on low-level raids that exposed the bombers to terrifying ground fire, but
which guaranteed hitting the targets.
When the opening of the Marianas Islands by the US Marines
permitted Saipan and nearby islands to serve as supportive air bases, LeMay’s
operational tempo was increased dramatically.
Japan was now exposed to bombing raids around the clock, and
increasingly by a mix of high explosive and incendiary bombs that began to
immolate Japan’s urban centers with their inhabitants. Japan’s cities were grotesquely unprepared for
a war with the United States; the houses and many buildings were largely paper
LeMay learned that with the right mix of bombs, he could
actually create a firestorm like that which had burned
out Dresden in Germany. These
murderous fire-raids of hundreds of bombers would soon create ground
temperatures of several thousand degrees, and would suck out all the air from
the pitiful shelters the Japanese people were forced to dig. On March 9th, 1945, LeMay
meticulously planned and executed a particularly ferocious bombing raid on
Tokyo using 1,665 tons of incendiaries.
His bombers bore in on the capital in criss-cross formations, while
flying at only between 5,000 and 10,000 feet to maximize the bomb loads. The fires burned out days later, after at
least 80,000 civilians had been burnt alive, 250,000 buildings destroyed, and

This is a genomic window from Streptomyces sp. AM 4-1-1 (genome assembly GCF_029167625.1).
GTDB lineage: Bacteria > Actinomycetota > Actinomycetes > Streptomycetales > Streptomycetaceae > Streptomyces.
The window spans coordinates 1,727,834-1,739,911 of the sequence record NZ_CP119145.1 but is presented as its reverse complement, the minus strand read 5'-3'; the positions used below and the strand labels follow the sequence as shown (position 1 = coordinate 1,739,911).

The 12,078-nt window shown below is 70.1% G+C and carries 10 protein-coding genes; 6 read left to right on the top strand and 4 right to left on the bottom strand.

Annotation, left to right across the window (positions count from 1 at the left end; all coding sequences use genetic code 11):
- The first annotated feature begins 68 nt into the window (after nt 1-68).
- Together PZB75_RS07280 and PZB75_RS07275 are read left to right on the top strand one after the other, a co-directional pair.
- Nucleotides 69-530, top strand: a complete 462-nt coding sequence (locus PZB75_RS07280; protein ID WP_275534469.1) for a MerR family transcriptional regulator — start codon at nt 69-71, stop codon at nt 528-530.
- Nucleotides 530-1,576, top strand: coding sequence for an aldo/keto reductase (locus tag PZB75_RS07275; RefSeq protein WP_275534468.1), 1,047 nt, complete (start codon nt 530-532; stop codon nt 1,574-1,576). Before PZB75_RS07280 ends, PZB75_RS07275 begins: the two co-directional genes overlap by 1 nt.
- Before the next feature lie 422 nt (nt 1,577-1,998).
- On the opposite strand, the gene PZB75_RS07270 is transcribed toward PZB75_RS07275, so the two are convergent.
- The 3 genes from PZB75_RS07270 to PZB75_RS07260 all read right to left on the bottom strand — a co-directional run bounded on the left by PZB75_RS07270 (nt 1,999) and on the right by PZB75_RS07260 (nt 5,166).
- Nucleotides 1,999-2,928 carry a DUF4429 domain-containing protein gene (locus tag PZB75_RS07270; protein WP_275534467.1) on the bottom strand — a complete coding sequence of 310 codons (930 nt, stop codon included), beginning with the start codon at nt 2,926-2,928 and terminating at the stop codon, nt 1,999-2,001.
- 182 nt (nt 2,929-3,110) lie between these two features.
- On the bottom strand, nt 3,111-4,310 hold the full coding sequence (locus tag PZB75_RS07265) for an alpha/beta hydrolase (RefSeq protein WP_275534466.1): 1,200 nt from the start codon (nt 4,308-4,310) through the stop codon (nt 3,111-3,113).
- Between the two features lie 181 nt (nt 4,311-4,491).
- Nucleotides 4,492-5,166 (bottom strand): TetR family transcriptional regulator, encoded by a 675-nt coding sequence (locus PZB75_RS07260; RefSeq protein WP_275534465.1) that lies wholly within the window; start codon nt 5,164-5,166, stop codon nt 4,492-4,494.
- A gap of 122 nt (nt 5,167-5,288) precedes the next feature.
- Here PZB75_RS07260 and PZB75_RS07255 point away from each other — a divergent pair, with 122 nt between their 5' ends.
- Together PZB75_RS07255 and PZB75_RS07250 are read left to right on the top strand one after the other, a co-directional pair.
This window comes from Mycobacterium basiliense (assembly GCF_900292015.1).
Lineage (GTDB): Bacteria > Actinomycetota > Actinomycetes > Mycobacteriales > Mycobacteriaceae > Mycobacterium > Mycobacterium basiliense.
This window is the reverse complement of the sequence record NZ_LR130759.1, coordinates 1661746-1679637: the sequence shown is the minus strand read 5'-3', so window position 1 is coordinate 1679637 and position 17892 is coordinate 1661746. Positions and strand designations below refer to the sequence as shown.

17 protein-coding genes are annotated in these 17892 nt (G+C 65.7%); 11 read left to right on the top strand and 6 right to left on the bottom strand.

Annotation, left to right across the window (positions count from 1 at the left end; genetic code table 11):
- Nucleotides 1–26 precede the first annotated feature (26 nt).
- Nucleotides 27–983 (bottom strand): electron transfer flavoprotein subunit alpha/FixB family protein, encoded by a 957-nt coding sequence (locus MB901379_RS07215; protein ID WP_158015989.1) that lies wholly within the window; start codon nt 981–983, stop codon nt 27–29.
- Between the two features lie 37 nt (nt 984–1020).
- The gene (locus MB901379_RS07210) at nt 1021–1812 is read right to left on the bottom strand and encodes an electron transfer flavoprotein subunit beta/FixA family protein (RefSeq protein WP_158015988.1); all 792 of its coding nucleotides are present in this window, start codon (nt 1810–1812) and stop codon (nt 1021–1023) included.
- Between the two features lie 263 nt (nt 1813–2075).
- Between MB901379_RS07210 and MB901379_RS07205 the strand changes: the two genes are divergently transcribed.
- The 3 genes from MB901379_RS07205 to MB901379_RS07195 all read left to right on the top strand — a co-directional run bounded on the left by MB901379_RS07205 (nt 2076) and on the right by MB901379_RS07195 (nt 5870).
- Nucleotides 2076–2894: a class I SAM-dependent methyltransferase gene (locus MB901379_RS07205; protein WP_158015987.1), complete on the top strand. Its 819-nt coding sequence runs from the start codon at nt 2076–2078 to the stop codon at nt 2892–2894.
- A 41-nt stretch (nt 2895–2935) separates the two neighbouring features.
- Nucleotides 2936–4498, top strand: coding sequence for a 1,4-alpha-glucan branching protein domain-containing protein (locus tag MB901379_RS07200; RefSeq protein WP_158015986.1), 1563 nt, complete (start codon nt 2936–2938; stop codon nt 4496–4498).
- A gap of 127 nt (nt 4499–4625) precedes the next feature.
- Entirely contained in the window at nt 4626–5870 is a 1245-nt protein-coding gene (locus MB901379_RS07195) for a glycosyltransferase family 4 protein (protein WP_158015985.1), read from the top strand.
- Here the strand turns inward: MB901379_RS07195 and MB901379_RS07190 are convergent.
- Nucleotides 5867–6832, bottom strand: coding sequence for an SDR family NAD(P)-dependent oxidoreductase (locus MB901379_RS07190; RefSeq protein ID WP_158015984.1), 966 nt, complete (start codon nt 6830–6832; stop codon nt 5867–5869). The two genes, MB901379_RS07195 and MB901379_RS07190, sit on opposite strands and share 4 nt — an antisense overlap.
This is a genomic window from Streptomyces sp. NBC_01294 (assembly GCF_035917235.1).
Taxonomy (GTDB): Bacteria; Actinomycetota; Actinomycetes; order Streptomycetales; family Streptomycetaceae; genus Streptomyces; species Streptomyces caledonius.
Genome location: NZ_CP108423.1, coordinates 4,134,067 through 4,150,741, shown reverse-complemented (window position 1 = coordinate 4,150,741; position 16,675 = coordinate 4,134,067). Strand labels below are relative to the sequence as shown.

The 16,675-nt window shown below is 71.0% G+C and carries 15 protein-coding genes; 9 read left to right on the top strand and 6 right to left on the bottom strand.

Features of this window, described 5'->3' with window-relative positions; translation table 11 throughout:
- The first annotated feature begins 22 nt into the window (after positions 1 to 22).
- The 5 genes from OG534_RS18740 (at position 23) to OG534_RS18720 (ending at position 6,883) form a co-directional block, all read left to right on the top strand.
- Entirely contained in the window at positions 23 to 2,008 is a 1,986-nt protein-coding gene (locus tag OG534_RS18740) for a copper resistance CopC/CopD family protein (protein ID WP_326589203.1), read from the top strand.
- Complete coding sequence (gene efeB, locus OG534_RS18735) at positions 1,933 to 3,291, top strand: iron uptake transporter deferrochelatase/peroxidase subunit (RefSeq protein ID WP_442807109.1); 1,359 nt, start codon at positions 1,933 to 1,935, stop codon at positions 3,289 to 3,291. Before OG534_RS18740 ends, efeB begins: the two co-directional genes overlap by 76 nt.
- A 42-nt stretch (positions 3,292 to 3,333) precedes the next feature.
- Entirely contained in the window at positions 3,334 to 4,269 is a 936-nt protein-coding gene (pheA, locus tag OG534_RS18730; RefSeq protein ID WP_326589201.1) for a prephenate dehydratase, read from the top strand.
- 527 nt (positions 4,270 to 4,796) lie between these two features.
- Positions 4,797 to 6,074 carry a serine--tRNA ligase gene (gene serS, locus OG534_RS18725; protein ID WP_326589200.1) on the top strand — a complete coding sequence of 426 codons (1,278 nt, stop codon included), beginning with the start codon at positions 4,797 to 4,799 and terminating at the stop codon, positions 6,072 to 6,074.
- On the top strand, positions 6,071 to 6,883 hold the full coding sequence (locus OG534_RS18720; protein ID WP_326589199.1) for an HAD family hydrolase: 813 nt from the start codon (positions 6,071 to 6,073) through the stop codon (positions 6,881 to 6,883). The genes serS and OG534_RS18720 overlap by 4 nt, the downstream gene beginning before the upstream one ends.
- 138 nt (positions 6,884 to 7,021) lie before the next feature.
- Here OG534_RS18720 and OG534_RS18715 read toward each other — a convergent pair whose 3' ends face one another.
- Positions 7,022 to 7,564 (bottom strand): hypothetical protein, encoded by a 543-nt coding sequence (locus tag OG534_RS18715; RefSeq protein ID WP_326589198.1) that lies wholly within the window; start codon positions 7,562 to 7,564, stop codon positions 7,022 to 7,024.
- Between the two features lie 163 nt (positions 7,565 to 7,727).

22 major industrial centers erased.
There was little discussion amongst the brass in Washington
about the morality of firebombing civilians.
If Japan had about 70 medium to large cities in its entire home island
chain, LeMay had reason to be confident that he could personally oversee the
destruction of all of them in a
matter of months, beginning in February 1945.
Hastings recounts in dreadful detail stories of some of the lucky
survivors of the firebombings. Only
Kyoto was spared due to its world-historical and cultural importance. Unfairly lambasted after the war as a
peculiar monster of depravity by liberal critics, Gen. LeMay was at all times
praised, encouraged and ordered to carry out this national destruction by his
superiors in Washington, who were all for it.
By the war’s end, the 21st Bomber Command’s
fire-raising campaign had lost 500 B-29’s to all causes, and almost 3,000
American lives. It had burned to death